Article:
Atlanta's transportation future could have roadmap in Denver

Our gridlock propelled Colo. region’s 2004 tax.

We’re bringing you metro Atlanta’s best and deepest coverage of the 2012 transportation vote. For this story, we spent time in Denver to see what our community can learn from that city’s transportation effort.

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DENVER — Tom Clark sits in his fourth-floor office in downtown Denver, fondly recalling metro Atlanta’s failure to solve its epic traffic congestion with highway widening. Clark, tasked with luring companies and jobs to Denver, exploited metro Atlanta’s example in a campaign to persuade Denver voters to finance transportation investment with a new tax.

“We used it against you,” he said. “Sorry.”

The Denver campaign, in 2004, won big. And no, he’s not really sorry.

Now, however, Denver’s vote is an example for the Atlanta region — of a success at the polls that metro leaders hope to emulate, of grievous missteps that they hope to avoid, of a $6.8 billion plan that transit advocates envy and of a new government program that anti-tax forces view with skepticism.

Since then, Atlanta’s regional leaders studied Denver’s vote and witnessed its transportation system, and Denver’s campaign consultants will try to repeat their success here. As the 10-county metro Atlanta region prepares for its 2012 vote on a 10-year, 1 percent sales tax to fund transportation projects, The Atlanta Journal-Constitution this month traveled to Denver to report on that region’s path to inking a multibillion-dollar check for trains and buses, and on lessons Atlanta can take from Denver.

Whether Atlanta should follow Denver’s path is an open question, but the two regions grapple with the same core problem: traffic congestion so bad it threatens the region’s vitality. As in Denver, Salt Lake City, San Diego, Phoenix and other regions where voters have levied regional transportation sales taxes, Atlanta leaders see transportation investment as a key weapon in an all-out battle to get companies to move jobs to the area and keep them here.

Turning dirt

While Atlanta’s referendum is all still theory, 1,400 miles to the west, Denver’s win is a concrete reality. As a result of their mark on the ballot seven years ago, residents of the eight-county Denver Regional Transportation District are paying an extra 4 cents on every $10 purchase, and the vast “FasTracks” rail expansion is under way.

It was the largest voter-approved all-transit expansion in U.S. history at the time, according to the RTD. Track is being laid, commuters are planning their escape from congestion, and yes, jobs are coming. The first passengers should step on FasTracks-funded trains in about two years.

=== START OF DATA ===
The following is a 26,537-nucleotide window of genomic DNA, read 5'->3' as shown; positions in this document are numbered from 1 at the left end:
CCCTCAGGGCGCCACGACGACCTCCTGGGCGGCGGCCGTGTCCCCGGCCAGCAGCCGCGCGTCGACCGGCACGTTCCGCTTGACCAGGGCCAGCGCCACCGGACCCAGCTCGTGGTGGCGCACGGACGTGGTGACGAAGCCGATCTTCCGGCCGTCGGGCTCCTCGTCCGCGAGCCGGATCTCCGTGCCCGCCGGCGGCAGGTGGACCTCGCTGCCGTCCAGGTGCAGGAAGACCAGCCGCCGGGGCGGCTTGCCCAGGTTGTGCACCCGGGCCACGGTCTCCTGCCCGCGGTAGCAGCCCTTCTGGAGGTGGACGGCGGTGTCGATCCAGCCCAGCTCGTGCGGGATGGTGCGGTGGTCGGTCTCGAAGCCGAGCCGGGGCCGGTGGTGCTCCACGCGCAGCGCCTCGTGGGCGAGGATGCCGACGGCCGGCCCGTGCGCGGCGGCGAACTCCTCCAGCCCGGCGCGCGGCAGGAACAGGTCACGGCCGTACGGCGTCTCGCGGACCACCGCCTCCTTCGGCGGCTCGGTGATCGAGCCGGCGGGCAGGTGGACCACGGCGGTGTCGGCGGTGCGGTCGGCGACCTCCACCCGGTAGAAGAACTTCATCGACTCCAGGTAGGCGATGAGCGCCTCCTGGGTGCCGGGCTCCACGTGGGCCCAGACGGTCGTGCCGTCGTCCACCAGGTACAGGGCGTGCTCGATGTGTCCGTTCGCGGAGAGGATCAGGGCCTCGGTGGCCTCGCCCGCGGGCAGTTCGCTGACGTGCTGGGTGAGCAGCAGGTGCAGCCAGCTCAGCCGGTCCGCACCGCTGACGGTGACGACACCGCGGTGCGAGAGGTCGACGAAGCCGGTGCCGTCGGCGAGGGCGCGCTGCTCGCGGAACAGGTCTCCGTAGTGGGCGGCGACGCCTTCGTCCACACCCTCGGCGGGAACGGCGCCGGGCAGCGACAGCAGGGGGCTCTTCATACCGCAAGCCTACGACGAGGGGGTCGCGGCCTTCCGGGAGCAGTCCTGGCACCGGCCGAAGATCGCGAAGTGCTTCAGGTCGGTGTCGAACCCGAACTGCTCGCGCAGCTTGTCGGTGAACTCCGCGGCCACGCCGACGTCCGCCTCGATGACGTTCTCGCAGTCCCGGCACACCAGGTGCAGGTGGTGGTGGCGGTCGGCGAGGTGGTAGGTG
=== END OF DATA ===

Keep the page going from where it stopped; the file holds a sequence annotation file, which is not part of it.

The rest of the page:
Would-be passengers can learn what riding some of the FasTracks trains will feel like, since Denver already has a couple of light-rail lines open, funded by previous initiatives.

Where Atlanta’s project list will have roads and mass transit, Denver’s 2004 list was almost all transit, aiming to produce a rail system more than three times as big as Atlanta’s 48-mile MARTA, for a metro area less than half as populous.

And you can see its beginnings: Across from Mile High Stadium where the Denver Broncos play, a new station is going up to serve a new rail line. Approaching a towering center where 6,000 federal employees work, a new light-rail bridge now spans Sixth Avenue — a major highway prone to rush-hour stop-and-go molasses. Workers are pouring concrete passenger platforms at a massive park-and-ride lot near St. Anthony Hospital, a big employer which has just expanded and relocated near a future stop.

In the western suburb of Lakewood, resident Keith Dameron has picked up and moved from downtown Denver so he could buy a house between two future light-rail stations. And downtown near Union Station, health care company DaVita Inc. is building its new world headquarters, partly to be near a vibrant transportation hub that is under construction.

The existing Denver light-rail lines run in their own tracks, but often at street level, alongside cars. Near the stops — some at special station platforms, some on sidewalks like bus stops — the street rings with “dings.”

On a recent Thursday, the F line was packed with businesspeople and vacationing students traveling from downtown Denver to the southern suburbs, and in the opposite direction passengers headed north to downtown evening entertainment or home from employment hubs such as Denver Tech Center.

“I’d definitely vote for it again,” said Terry Jackson, 49, a software engineer who lives in Lafayette and works at the Tech Center, and saves money in gas and parking.